Nigel Kent

Nigel Kent is a twice Pushcart Prize nominated poet (2019 and 2020) and reviewer who lives in rural Worcestershire. He is an active member of the Open University Poetry Society, managing its website and occasionally editing its workshop magazine.

He has been shortlisted for several national competitions and his poetry has appeared in a wide range of anthologies and magazines. Some of his work has been translated by Mariana Zavati Gardner for the literary journals, Banchetful and Pro Saeculum

In 2019 Hedgehog Poetry Press published his first collection, ‘Saudade’, following the success of his poetry conversations with Sarah Thomson, ‘Thinking You Home’ and ‘A Hostile Environment’. In August 2020 Hedgehog Poetry Press published his pamphlet, Psychopathogen, which was nominated for the 2020 Michael Marks Award for Poetry Pamphlets and made the Poetry Society’s Winter List, 2020.

You can follow him on Twitter @kent_nj or find out more by visiting his  website:


There’s a kindness in cataracts 
that wraps a veil around
this creased and crumpled face
and loses this wasted frame
in cloud of mist that will not lift.
In the mirror in my head
the light’s still sharp and bright:
it is summer and I see
a young girl’s made-up face
framed by a chestnut bob,
her lips miming to ‘Sweet Caroline’,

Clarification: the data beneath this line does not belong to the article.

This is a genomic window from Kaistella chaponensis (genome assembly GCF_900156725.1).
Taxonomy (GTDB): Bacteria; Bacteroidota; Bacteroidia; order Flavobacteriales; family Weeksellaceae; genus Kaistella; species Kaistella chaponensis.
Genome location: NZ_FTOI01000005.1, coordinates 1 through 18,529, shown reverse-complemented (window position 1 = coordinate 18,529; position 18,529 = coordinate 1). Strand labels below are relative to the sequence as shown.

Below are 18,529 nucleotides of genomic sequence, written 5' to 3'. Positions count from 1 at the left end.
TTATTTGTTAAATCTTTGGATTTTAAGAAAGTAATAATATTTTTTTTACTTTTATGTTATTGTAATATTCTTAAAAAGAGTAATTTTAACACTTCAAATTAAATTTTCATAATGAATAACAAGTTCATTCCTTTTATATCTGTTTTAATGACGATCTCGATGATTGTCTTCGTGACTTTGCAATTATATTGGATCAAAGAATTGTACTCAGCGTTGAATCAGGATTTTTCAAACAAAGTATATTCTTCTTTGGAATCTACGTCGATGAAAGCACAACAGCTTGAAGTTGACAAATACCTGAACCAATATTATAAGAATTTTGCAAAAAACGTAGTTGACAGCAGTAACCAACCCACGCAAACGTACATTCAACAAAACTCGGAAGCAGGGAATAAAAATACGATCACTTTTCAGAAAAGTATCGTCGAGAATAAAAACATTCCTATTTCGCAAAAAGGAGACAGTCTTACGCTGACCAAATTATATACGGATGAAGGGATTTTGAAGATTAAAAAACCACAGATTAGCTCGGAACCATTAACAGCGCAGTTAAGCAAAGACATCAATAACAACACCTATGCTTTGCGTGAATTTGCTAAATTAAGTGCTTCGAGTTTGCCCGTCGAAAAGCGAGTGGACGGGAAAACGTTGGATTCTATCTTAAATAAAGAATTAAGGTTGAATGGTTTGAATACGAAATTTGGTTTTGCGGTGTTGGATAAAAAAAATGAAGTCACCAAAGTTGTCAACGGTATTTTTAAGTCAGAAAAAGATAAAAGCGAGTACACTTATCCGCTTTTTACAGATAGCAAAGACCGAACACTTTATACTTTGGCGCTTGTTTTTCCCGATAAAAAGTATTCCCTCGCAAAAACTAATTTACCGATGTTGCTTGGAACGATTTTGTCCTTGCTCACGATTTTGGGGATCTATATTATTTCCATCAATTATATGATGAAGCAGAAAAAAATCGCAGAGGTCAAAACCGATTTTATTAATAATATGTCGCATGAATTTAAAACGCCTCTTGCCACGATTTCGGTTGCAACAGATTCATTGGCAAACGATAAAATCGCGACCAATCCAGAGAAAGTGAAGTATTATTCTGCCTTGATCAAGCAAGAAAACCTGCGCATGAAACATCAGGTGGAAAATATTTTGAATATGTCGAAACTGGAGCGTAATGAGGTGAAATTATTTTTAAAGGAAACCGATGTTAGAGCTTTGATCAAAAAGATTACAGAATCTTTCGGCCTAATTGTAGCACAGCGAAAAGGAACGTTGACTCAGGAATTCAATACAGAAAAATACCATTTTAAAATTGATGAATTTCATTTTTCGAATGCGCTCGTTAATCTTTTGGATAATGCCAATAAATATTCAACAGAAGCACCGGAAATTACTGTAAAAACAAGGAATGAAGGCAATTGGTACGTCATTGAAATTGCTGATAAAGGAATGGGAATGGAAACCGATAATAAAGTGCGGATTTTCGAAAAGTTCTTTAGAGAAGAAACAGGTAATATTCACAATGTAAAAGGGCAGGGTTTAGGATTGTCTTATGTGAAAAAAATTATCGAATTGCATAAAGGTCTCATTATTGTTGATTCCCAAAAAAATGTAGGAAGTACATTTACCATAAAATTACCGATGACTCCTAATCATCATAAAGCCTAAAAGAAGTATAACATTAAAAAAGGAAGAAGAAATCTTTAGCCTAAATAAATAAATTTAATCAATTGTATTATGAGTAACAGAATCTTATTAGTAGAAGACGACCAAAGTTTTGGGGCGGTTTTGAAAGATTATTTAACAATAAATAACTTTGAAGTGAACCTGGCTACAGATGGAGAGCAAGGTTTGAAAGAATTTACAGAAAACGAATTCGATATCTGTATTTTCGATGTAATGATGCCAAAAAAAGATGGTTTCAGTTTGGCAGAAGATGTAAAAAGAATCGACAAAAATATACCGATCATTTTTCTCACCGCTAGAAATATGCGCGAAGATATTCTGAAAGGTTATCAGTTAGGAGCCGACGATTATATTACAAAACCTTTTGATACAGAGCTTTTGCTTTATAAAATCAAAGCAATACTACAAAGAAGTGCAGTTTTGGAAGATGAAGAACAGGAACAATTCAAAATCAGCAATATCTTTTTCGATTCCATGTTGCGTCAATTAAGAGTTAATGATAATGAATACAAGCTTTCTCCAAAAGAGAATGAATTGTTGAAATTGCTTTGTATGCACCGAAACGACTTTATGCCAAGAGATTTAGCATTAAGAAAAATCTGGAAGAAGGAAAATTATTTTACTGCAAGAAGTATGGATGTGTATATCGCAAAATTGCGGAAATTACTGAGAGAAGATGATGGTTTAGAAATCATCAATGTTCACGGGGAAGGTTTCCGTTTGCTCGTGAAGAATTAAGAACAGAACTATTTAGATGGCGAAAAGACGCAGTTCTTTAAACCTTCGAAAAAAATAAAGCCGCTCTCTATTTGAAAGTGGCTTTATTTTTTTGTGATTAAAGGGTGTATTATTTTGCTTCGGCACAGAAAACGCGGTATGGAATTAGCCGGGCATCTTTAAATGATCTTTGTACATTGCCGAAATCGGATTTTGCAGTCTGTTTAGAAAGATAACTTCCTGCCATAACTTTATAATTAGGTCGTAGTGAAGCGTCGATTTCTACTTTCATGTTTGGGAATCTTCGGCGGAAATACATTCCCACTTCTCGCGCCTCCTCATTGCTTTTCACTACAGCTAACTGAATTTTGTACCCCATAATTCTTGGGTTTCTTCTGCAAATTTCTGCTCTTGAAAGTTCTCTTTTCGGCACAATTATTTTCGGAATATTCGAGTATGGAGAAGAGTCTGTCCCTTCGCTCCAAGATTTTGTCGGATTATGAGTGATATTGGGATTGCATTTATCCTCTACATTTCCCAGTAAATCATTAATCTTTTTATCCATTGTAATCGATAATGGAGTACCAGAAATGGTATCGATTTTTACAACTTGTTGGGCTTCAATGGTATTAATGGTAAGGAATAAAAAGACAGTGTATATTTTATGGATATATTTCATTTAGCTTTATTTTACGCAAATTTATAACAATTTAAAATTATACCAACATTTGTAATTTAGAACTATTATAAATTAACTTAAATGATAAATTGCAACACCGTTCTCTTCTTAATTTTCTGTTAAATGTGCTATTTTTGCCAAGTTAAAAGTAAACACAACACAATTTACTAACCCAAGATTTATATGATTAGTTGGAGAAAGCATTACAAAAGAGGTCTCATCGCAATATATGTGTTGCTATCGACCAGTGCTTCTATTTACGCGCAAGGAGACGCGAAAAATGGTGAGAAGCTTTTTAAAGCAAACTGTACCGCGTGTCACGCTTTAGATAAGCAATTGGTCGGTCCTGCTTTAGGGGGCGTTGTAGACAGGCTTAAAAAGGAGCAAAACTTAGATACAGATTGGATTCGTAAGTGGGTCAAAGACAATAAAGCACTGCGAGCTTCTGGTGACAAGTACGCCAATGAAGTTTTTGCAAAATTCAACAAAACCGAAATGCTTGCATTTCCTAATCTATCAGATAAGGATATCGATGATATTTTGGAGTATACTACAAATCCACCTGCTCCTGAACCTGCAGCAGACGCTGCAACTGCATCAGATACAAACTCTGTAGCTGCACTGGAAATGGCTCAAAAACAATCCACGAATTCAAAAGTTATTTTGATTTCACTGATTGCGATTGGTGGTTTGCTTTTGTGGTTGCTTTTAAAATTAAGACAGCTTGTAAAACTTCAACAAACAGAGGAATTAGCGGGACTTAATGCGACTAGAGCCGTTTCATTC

volume cranked up to nine, 
taking sips of Babycham
and swinging hips in perfect time.
She floats across the floor 
and places both hands flat
against the silvered glass
as though it were a window
she might push open,
and hitching up her skirts 
climb through to join me.
Yet no matter how hard she tries
she stays locked inside. 

Seeking the genie

When her parents bought her
her first pair of pointes,
she wouldn’t let them out of  sight: 
She’d go to sleep each night
stroking their silken sides
as though that might free 
the genie trapped inside.

Yet despite the many hours she tried 
he would not materialize  
and show her how to glide 
like the swan upon the lake;
she feared she’d forever be 
the ugly duckling 
splashing in the shallows.

Until the day her friend prised 
them from her hands
and despite her protestations
and calls to hand them back,
smashed the shoes against the wall,
and bent the shanks until they cracked.
She called it ‘breaking in’,
said, ‘It’s what real dancers do’
then tossed them back to her.

Afterwards they proved 
compliant partners 
with whom she learned at last
to float across the floor,
but they’d lost their lustre in her eyes
and it could not be revived
for something had died that day
in the wreckage of those shoes.

The power of flowers

He finds an old brogue, 
brittle and fragile
as a chrysalis shell, abandoned
fifty years ago this week, 
when he’d walked barefoot
across the seething fields;
when his lungs had filled with 
hope, as though it were
the sweet-smelling smoke
that curled and coiled
from the lips of the crowd
rippling with the rhythms
rolling from the stage;
when the mastery of Jimi’s riffs
had muzzled the call of duty
howling in his head;
when he’d learned to fashion 
flowers from Old Glory’s stars
which he’d placed, smiling,
behind protesting ears;
when he’d lain down to watch 
those psychedelic shapes unfold 
on the grey drapes of dusk,
drawn tightly against 
the window to the East,
where two million butterflies
shrivelled in the flame-filled skies

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